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Heir property is real property that is passed down from one generation to the next in an informal manner — usually from parents who leave no will to their children, who then split ownership of the land equally as tenants-in-common.
Many heirs’ property owners assume that not having a will ensures that the land will stay in the family forever by passing from generation to generation, but the reality is just the opposite. It actually puts ownership in jeopardy.
According to the U.S. Department of Agriculture, these 10 states are the most affected by heir property loss:
This blog will give an introduction to this kind of ownership, the challenges it creates for owners and what’s being done by state legislatures across the country help protect these owners’ land rights.
Lack of Clear Title Means Ownership Risk
Heir property by definition creates confusion about who actually owns the land. Dozens of heirs can have an interest, like holding stock, to a single piece of property. Some heirs may be unaware of their share of ownership. Others who have never set foot on it can demand a portion of the land that one of their relatives have been living on for decades.
If all the heirs cannot agree on how to split the property, or if one heir wants to sell their share, they must go to court for a judgement allowing a partition by sale, which forces the family members who want to keep the land to have the winning bid at a public auction. Investors and speculators who purchase the interest of a single heir, no matter how small their stake, can also force the sale of the entire plot.
Heirs property owners are often unaware of the tenuous nature of their interest in the land, and clearing the title can be incredibly complex and expensive because it involves tracking down every single living heir. Lacking clear title, heir property is also less marketable for sale or lease.
The former co-chair of the American Bar Association’s Property Preservation Task Force called heirs’ property “the worst problem you never heard of.”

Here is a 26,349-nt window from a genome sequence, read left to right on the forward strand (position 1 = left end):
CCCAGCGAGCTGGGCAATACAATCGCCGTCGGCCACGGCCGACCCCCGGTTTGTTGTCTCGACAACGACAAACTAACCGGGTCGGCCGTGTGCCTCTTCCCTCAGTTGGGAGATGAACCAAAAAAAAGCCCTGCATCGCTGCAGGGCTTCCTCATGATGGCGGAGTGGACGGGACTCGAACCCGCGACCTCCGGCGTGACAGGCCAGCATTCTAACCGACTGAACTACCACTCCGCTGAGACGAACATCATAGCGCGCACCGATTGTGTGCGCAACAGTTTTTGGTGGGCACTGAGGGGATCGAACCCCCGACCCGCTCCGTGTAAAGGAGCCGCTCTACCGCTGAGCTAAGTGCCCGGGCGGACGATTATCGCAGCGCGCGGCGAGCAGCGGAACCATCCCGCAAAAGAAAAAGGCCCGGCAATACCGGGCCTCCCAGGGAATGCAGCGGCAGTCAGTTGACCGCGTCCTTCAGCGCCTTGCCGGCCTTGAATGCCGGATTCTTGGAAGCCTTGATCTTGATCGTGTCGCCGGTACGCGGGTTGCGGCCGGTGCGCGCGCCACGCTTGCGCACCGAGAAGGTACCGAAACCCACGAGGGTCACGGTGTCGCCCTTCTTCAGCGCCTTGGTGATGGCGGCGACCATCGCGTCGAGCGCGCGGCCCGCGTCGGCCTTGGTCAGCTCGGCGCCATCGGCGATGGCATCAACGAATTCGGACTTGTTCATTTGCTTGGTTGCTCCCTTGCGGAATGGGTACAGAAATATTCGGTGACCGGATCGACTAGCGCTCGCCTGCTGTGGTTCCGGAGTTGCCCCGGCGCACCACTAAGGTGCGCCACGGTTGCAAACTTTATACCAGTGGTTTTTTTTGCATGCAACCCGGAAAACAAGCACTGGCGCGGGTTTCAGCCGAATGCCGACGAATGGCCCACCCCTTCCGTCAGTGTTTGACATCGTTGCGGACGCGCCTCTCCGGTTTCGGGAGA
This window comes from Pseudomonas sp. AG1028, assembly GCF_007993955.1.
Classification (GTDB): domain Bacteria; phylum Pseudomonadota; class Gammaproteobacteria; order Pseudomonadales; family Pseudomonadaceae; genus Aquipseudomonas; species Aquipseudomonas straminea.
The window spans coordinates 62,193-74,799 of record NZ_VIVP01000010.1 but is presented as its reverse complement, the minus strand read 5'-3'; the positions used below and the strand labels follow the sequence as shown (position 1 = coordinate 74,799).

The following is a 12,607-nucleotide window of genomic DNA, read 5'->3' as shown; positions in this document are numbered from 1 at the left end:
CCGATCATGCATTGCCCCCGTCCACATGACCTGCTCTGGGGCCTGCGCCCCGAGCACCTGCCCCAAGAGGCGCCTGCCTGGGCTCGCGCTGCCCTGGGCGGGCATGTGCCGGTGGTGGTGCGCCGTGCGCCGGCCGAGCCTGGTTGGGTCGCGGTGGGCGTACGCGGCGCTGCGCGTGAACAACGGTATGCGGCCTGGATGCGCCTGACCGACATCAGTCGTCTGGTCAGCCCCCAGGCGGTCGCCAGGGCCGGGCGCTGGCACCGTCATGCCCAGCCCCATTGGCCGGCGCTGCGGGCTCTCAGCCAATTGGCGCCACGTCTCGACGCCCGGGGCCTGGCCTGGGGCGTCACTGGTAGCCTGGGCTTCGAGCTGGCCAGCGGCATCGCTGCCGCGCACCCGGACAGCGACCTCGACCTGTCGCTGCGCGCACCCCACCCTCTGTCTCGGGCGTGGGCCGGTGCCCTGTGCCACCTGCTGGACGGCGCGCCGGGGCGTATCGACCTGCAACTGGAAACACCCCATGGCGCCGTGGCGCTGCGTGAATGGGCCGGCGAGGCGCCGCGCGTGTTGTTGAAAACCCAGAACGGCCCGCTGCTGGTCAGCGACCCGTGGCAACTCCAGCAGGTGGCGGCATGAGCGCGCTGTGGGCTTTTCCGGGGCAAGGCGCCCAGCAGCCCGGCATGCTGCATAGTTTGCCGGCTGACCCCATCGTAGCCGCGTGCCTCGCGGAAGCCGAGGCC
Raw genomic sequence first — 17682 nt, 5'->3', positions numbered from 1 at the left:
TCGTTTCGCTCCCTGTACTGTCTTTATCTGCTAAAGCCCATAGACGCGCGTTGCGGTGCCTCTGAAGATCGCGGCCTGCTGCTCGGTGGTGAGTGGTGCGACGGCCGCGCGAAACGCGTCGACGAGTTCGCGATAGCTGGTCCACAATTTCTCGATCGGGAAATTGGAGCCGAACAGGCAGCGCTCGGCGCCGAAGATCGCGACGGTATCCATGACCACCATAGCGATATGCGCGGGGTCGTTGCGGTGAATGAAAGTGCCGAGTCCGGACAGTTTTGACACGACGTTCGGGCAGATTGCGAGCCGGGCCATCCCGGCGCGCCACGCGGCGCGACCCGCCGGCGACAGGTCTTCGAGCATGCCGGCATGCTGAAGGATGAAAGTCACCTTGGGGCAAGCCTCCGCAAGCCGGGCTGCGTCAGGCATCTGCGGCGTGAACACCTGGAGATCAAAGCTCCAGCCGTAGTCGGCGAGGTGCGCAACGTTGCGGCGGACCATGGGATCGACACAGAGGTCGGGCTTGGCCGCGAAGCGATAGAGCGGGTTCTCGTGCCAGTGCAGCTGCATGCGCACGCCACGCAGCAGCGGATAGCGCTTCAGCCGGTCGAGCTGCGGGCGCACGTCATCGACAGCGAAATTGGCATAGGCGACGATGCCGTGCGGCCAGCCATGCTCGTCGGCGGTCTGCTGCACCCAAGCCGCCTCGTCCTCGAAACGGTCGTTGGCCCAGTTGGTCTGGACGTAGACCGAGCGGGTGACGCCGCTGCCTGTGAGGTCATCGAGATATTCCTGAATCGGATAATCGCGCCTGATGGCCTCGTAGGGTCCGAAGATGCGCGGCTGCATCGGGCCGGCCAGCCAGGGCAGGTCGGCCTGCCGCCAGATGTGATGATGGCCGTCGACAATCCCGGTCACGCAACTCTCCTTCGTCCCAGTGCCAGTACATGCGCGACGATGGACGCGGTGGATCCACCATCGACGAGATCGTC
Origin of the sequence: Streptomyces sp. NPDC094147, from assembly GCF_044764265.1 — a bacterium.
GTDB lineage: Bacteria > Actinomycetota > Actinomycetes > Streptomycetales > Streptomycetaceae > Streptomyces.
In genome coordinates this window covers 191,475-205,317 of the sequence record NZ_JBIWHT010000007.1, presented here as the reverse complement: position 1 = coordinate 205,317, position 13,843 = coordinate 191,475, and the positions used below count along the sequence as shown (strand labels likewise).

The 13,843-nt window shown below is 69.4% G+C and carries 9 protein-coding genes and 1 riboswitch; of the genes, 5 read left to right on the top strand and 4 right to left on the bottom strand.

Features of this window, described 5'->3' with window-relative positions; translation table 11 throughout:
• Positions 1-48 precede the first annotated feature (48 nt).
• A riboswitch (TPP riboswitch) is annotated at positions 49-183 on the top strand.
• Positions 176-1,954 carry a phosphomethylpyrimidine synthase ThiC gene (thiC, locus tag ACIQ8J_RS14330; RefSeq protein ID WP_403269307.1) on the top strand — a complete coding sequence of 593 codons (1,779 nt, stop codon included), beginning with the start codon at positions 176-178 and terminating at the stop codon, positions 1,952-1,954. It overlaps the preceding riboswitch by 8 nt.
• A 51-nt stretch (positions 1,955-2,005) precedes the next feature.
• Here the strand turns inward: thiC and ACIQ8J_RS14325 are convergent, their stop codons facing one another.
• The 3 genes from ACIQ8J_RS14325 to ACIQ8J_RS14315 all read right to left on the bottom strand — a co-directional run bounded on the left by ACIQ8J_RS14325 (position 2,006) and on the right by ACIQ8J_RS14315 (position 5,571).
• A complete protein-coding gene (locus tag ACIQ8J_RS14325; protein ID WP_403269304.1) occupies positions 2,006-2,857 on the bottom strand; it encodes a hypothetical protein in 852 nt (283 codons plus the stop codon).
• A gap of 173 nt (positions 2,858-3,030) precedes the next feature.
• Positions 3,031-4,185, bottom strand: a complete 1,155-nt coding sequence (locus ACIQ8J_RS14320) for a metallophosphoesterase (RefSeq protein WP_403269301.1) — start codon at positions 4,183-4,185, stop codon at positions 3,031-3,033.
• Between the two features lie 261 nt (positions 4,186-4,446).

Other Heirs’ Property Owner Burdens
To make matters worse, heirs’ property owners don’t qualify for certain Department of Agriculture loans that help cover planting costs and the cost of purchasing livestock. Lacking clear title, heirs’ property owners cannot use their land as collateral with banks.
Significantly, they also aren’t eligible for disaster relief, a problem that was made evident following Hurricane Katrina when 25,000 New Orleans heirs’ property owners were unable to claim $165 million of recovery funds due to title issues.
Help on the Way?
Enter the Uniform Partition of Heirs Property Act (UPHPA), a statute originally written by a Texas A&M professor that creates an alternative to the forced sale by partition by allowing tenants-in-common to “cash out” an owner who wants to sell at an appraised value — no need to put the entire plot up for sale.
UPHPA has been enacted into law in 14 states and the U.S. Virgin Islands over the last 10 years, and has been introduced as a bill for consideration in New York, the District of Columbia and 8 others states. It’s the sixth most successful real property act ever promulgated in the 127-year history of the Uniform Law Commission.
UPHPA is likely to spread even further thanks to the federal Farm Bill that Congress passed in 2018, which provides certain USDA benefits to farmers and ranchers who are located in states that have enacted the UPHPA into law.
In addition to the UPHPA, advocates across the country have proposed other legislative initiatives that would offer relief to these owners, such as:
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